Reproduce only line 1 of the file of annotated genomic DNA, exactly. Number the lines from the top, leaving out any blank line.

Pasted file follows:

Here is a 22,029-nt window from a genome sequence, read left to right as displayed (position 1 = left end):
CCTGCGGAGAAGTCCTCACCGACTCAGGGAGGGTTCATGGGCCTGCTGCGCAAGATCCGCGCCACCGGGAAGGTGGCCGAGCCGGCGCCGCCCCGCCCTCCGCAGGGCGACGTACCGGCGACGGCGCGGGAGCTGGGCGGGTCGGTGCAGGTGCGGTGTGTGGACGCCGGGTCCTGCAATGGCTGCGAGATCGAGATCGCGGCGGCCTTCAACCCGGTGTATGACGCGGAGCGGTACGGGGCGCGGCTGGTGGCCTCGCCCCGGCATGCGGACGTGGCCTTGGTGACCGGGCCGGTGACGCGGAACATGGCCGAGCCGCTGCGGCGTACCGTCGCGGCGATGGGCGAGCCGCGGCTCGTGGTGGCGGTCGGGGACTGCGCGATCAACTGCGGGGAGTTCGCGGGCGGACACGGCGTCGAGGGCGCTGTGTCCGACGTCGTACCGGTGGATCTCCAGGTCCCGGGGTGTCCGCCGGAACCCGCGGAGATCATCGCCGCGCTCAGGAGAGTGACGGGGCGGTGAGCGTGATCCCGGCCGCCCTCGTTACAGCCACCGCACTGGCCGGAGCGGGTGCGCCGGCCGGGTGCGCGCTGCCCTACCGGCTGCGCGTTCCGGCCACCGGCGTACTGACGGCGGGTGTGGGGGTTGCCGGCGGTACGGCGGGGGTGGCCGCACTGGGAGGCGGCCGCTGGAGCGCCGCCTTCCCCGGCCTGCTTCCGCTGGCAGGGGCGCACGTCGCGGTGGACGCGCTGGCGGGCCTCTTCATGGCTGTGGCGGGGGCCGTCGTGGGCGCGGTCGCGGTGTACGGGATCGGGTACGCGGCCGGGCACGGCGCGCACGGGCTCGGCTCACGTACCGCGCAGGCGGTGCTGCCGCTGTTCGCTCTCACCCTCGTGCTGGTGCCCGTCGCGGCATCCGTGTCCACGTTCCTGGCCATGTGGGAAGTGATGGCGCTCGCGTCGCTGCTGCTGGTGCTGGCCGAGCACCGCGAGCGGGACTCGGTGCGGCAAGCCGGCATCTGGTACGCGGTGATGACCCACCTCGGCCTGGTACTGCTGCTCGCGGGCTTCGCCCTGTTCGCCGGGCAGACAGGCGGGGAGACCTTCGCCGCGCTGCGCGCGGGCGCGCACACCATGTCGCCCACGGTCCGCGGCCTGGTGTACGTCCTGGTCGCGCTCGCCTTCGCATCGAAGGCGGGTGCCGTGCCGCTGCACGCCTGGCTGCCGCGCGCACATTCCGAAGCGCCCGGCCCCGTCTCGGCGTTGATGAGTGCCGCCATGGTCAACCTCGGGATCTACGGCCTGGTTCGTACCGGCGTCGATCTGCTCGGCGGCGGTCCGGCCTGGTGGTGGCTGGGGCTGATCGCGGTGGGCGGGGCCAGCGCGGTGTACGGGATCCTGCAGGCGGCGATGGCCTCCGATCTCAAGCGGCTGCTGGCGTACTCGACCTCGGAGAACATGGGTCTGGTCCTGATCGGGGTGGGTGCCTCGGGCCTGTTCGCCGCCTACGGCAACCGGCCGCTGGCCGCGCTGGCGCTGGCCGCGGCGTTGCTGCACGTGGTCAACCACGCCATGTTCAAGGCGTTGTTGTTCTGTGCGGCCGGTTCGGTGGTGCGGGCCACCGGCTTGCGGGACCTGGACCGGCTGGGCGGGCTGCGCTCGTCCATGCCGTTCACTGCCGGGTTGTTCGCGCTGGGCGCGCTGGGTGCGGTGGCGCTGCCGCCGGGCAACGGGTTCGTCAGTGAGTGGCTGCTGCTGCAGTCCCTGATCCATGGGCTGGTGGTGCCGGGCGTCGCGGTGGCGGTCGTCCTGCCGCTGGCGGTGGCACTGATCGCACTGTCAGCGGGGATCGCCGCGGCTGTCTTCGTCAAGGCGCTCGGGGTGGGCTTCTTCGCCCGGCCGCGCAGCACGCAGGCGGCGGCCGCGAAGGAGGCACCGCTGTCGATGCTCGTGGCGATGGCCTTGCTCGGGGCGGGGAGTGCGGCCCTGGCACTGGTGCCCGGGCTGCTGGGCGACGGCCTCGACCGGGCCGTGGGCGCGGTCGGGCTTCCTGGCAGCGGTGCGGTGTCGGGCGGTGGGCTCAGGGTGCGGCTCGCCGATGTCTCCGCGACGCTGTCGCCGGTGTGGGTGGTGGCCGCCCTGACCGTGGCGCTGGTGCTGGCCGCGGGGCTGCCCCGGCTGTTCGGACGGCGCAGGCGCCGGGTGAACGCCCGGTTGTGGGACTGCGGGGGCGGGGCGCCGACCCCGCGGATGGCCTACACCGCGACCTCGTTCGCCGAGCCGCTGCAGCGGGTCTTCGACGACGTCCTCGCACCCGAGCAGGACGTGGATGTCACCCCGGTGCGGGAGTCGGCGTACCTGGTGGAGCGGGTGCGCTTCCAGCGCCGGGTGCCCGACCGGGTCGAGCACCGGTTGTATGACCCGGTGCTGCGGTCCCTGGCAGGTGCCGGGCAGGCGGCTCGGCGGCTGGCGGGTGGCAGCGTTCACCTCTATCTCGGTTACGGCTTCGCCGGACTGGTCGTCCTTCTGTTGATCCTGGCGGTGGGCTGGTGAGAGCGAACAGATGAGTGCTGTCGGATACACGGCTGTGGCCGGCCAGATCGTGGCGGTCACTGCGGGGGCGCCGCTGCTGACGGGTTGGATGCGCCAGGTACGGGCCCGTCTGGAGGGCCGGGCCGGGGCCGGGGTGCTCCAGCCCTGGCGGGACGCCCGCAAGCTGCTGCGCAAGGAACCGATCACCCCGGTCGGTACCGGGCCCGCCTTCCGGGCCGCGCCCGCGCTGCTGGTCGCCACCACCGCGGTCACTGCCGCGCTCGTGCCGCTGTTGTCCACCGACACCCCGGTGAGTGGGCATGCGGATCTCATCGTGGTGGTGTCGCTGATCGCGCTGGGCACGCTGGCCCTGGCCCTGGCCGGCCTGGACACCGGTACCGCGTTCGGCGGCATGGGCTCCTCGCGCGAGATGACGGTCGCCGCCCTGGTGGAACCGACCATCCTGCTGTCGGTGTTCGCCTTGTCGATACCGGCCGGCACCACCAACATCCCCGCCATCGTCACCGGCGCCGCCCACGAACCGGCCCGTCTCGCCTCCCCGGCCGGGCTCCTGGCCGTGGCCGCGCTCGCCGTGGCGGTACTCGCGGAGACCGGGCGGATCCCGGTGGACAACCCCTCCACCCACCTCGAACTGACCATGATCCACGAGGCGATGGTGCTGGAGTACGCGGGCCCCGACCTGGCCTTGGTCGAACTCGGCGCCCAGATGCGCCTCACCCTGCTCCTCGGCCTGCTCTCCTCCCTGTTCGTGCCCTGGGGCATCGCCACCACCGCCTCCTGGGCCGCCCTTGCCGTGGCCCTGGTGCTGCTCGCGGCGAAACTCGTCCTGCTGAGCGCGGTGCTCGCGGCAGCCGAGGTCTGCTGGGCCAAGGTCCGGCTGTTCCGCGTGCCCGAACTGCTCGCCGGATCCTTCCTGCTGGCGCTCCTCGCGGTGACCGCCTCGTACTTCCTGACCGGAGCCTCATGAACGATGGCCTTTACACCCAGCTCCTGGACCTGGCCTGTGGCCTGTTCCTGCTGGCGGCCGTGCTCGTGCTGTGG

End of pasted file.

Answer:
Here is a 22,029-nt window from a genome sequence, read left to right as displayed (position 1 = left end):